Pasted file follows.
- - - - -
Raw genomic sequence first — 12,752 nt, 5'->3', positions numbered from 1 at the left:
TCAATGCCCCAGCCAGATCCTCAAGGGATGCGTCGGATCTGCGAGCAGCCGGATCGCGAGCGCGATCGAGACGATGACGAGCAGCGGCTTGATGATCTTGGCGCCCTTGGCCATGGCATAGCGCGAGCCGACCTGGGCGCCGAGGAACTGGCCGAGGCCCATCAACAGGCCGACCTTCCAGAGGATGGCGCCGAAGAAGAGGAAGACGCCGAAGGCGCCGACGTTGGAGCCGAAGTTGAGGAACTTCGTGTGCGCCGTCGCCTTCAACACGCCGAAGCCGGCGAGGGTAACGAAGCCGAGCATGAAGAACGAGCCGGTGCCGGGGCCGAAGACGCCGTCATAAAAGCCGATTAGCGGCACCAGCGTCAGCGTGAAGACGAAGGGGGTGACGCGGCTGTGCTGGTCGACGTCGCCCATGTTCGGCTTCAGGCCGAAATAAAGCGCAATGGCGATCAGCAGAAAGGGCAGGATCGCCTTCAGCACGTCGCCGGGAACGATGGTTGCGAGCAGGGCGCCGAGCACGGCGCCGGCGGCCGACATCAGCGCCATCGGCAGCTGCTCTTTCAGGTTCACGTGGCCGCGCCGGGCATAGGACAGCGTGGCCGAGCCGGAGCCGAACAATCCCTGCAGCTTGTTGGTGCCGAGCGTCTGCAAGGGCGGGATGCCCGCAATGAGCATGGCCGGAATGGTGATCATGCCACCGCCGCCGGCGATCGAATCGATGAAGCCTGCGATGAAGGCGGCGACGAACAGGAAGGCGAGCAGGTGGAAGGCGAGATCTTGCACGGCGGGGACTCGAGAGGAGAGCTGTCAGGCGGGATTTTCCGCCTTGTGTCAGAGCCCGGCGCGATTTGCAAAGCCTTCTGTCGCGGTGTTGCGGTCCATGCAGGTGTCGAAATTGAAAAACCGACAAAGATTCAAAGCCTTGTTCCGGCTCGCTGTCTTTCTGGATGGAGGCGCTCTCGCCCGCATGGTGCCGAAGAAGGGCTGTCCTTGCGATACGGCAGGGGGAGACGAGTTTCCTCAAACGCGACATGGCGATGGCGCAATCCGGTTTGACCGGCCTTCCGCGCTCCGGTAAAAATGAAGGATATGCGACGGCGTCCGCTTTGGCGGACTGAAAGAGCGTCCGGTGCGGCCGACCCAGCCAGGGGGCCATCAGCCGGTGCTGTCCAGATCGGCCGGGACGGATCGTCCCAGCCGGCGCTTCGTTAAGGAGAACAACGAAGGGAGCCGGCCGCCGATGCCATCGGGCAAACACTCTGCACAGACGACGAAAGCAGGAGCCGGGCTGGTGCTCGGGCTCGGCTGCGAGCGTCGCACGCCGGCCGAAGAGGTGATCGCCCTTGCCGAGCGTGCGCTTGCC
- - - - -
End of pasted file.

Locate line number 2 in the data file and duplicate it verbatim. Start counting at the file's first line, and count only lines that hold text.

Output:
TCAATGCCCCAGCCAGATCCTCAAGGGATGCGTCGGATCTGCGAGCAGCCGGATCGCGAGCGCGATCGAGACGATGACGAGCAGCGGCTTGATGATCTTGGCGCCCTTGGCCATGGCATAGCGCGAGCCGACCTGGGCGCCGAGGAACTGGCCGAGGCCCATCAACAGGCCGACCTTCCAGAGGATGGCGCCGAAGAAGAGGAAGACGCCGAAGGCGCCGACGTTGGAGCCGAAGTTGAGGAACTTCGTGTGCGCCGTCGCCTTCAACACGCCGAAGCCGGCGAGGGTAACGAAGCCGAGCATGAAGAACGAGCCGGTGCCGGGGCCGAAGACGCCGTCATAAAAGCCGATTAGCGGCACCAGCGTCAGCGTGAAGACGAAGGGGGTGACGCGGCTGTGCTGGTCGACGTCGCCCATGTTCGGCTTCAGGCCGAAATAAAGCGCAATGGCGATCAGCAGAAAGGGCAGGATCGCCTTCAGCACGTCGCCGGGAACGATGGTTGCGAGCAGGGCGCCGAGCACGGCGCCGGCGGCCGACATCAGCGCCATCGGCAGCTGCTCTTTCAGGTTCACGTGGCCGCGCCGGGCATAGGACAGCGTGGCCGAGCCGGAGCCGAACAATCCCTGCAGCTTGTTGGTGCCGAGCGTCTGCAAGGGCGGGATGCCCGCAATGAGCATGGCCGGAATGGTGATCATGCCACCGCCGCCGGCGATCGAATCGATGAAGCCTGCGATGAAGGCGGCGACGAACAGGAAGGCGAGCAGGTGGAAGGCGAGATCTTGCACGGCGGGGACTCGAGAGGAGAGCTGTCAGGCGGGATTTTCCGCCTTGTGTCAGAGCCCGGCGCGATTTGCAAAGCCTTCTGTCGCGGTGTTGCGGTCCATGCAGGTGTCGAAATTGAAAAACCGACAAAGATTCAAAGCCTTGTTCCGGCTCGCTGTCTTTCTGGATGGAGGCGCTCTCGCCCGCATGGTGCCGAAGAAGGGCTGTCCTTGCGATACGGCAGGGGGAGACGAGTTTCCTCAAACGCGACATGGCGATGGCGCAATCCGGTTTGACCGGCCTTCCGCGCTCCGGTAAAAATGAAGGATATGCGACGGCGTCCGCTTTGGCGGACTGAAAGAGCGTCCGGTGCGGCCGACCCAGCCAGGGGGCCATCAGCCGGTGCTGTCCAGATCGGCCGGGACGGATCGTCCCAGCCGGCGCTTCGTTAAGGAGAACAACGAAGGGAGCCGGCCGCCGATGCCATCGGGCAAACACTCTGCACAGACGACGAAAGCAGGAGCCGGGCTGGTGCTCGGGCTCGGCTGCGAGCGTCGCACGCCGGCCGAAGAGGTGATCGCCCTTGCCGAGCGTGCGCTTGCC